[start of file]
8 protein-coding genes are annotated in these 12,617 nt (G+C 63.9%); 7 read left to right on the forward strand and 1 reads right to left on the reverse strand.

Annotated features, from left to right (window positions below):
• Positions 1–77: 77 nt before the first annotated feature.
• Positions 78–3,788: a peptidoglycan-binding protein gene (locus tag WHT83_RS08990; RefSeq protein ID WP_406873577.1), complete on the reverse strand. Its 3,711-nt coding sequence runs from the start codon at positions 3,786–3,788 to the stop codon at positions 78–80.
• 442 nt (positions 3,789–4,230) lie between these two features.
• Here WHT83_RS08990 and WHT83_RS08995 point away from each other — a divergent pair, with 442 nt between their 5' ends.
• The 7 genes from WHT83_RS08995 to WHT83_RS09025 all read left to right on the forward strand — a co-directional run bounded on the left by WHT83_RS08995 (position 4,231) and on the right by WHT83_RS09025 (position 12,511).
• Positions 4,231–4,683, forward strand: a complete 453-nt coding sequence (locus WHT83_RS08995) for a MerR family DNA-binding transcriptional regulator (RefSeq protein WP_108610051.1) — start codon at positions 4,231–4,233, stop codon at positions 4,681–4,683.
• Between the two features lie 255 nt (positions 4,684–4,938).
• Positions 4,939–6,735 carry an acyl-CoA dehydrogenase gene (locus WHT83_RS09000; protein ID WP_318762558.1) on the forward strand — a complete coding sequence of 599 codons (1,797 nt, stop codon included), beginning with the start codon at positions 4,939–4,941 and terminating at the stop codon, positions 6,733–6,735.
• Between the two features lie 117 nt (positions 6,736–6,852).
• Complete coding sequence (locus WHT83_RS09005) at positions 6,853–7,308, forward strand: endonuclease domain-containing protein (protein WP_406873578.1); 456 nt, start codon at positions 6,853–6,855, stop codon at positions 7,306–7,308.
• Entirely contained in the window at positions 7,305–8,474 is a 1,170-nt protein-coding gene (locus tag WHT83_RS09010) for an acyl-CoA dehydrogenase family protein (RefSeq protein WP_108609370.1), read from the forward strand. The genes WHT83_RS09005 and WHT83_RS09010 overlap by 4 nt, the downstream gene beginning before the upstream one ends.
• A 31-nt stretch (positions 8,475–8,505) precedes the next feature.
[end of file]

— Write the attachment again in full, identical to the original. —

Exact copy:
8 protein-coding genes are annotated in these 12,617 nt (G+C 63.9%); 7 read left to right on the forward strand and 1 reads right to left on the reverse strand.

Annotated features, from left to right (window positions below):
• Positions 1–77: 77 nt before the first annotated feature.
• Positions 78–3,788: a peptidoglycan-binding protein gene (locus tag WHT83_RS08990; RefSeq protein ID WP_406873577.1), complete on the reverse strand. Its 3,711-nt coding sequence runs from the start codon at positions 3,786–3,788 to the stop codon at positions 78–80.
• 442 nt (positions 3,789–4,230) lie between these two features.
• Here WHT83_RS08990 and WHT83_RS08995 point away from each other — a divergent pair, with 442 nt between their 5' ends.
• The 7 genes from WHT83_RS08995 to WHT83_RS09025 all read left to right on the forward strand — a co-directional run bounded on the left by WHT83_RS08995 (position 4,231) and on the right by WHT83_RS09025 (position 12,511).
• Positions 4,231–4,683, forward strand: a complete 453-nt coding sequence (locus WHT83_RS08995) for a MerR family DNA-binding transcriptional regulator (RefSeq protein WP_108610051.1) — start codon at positions 4,231–4,233, stop codon at positions 4,681–4,683.
• Between the two features lie 255 nt (positions 4,684–4,938).
• Positions 4,939–6,735 carry an acyl-CoA dehydrogenase gene (locus WHT83_RS09000; protein ID WP_318762558.1) on the forward strand — a complete coding sequence of 599 codons (1,797 nt, stop codon included), beginning with the start codon at positions 4,939–4,941 and terminating at the stop codon, positions 6,733–6,735.
• Between the two features lie 117 nt (positions 6,736–6,852).
• Complete coding sequence (locus WHT83_RS09005) at positions 6,853–7,308, forward strand: endonuclease domain-containing protein (protein WP_406873578.1); 456 nt, start codon at positions 6,853–6,855, stop codon at positions 7,306–7,308.
• Entirely contained in the window at positions 7,305–8,474 is a 1,170-nt protein-coding gene (locus tag WHT83_RS09010) for an acyl-CoA dehydrogenase family protein (RefSeq protein WP_108609370.1), read from the forward strand. The genes WHT83_RS09005 and WHT83_RS09010 overlap by 4 nt, the downstream gene beginning before the upstream one ends.
• A 31-nt stretch (positions 8,475–8,505) precedes the next feature.